Seriously, the Velominati

by klassman

Laurent-Fignon-vainqueur-du-Tour-de-France-en-1983-et-1984-2e-en-1989-a-8-de-Greg-Lemond

These guys take cycling seriously.  Their rules sum up a philosophy.  I am partial toward Rules V (or five), six, nine, 10, 20, 43 and 58.  No triathlete can adhere to them all.  I wouldn’t want to.

The site has good writing and the only thing stronger than the information and knowledge of their opinions is the conviction with which they hold these opinions.  No weak knees here.

A regular feature on the site is called “Anatomy of a Photo” and great photos from the history of professional cycling are shared with a commentary.  Yesterday’s photo of Fignon rolling a pair of full disc wheels while leading the Tour de France (the year that LeMond came storming back to win on the final day, in a time trial, by a mere seconds) is cool.  It reminds us about the spectacle, the color, the motion (and need for high speed shutters), and the unbridled passion of the tifosi that is married to great racing.  From what I’m told, the Olympic Oval at Ironman Lake Placid can be a thunderous, even deafening, place during the finish.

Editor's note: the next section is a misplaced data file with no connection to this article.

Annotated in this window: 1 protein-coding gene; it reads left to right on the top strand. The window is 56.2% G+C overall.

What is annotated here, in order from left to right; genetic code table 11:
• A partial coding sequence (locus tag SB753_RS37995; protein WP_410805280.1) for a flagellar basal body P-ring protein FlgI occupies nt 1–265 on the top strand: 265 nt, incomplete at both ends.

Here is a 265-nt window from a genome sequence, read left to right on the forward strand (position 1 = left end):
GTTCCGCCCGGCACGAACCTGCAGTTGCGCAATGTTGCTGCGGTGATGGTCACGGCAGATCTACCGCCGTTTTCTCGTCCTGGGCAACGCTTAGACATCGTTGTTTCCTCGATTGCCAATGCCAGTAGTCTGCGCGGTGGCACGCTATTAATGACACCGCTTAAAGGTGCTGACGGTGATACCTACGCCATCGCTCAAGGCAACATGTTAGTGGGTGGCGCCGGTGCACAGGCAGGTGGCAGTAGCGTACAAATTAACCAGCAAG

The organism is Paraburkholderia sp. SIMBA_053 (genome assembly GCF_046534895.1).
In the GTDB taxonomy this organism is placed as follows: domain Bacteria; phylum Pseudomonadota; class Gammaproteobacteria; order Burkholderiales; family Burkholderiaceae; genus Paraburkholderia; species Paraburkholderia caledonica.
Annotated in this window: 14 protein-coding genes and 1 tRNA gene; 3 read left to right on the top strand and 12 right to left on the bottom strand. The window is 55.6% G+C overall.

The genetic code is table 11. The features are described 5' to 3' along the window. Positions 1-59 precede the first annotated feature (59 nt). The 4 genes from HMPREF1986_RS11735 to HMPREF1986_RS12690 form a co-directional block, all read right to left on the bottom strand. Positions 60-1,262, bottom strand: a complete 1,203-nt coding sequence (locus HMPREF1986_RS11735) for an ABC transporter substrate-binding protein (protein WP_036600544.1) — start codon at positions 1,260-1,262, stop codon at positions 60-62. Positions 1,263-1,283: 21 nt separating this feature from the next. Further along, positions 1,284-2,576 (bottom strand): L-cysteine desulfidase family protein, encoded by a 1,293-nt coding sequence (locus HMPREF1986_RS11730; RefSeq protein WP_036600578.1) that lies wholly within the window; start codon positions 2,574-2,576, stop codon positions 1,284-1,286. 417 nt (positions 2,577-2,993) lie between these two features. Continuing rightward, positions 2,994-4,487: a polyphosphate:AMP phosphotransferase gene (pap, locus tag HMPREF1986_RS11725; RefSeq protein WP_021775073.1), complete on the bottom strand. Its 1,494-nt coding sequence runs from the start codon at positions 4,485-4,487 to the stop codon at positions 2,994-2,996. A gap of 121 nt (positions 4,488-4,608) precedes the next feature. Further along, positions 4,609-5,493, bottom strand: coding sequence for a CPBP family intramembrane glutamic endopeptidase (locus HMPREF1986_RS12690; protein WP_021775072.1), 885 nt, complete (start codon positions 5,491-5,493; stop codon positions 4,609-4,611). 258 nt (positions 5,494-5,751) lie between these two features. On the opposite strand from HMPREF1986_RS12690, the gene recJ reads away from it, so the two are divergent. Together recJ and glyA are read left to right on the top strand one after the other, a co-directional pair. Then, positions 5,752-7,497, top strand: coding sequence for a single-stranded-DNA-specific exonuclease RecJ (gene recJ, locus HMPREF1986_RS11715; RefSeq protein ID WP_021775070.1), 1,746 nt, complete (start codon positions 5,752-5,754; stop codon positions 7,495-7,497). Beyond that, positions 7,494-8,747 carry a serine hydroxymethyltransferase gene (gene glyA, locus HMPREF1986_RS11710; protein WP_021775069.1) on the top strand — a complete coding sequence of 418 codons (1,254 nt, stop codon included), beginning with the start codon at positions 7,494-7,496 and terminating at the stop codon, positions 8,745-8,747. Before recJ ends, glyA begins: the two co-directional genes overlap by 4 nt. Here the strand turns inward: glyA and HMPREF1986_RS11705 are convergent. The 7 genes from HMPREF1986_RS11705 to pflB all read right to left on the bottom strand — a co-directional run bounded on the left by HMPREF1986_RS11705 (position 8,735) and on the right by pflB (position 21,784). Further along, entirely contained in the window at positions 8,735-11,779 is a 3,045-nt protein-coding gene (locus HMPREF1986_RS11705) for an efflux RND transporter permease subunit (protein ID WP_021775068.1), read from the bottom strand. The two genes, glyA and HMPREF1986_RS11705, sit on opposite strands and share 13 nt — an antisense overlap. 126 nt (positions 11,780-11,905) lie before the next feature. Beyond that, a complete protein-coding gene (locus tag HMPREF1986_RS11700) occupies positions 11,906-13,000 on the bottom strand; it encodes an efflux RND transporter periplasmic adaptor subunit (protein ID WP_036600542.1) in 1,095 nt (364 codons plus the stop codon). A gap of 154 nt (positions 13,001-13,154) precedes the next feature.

Fignon Crushing '89 TdF

The picture is also a caution that no matter how I train for the Adirondacks and 112 miles, weather will matter.  Six hours in the saddle can be a radically different experience if winds or rain are a factor.  There are things for which I’ll have to prepare and others I’ll simply have to endure.

Fignon prepared to race 21 stages in 1989 and did so magnificently.  He had to endure a heartbreaking loss on the last day.

No matter the weather, I plan to race with my Mavic Aksium wheelset.  One decision I won’t have to worry about is whether to use 404s or 808s or a disc because I’ll use what I have.  Still, I wonder how many people end up missing their goals because they went out on the course with specialty equipment like disc wheels or full wetsuit and they chose the wrong gear for the day.

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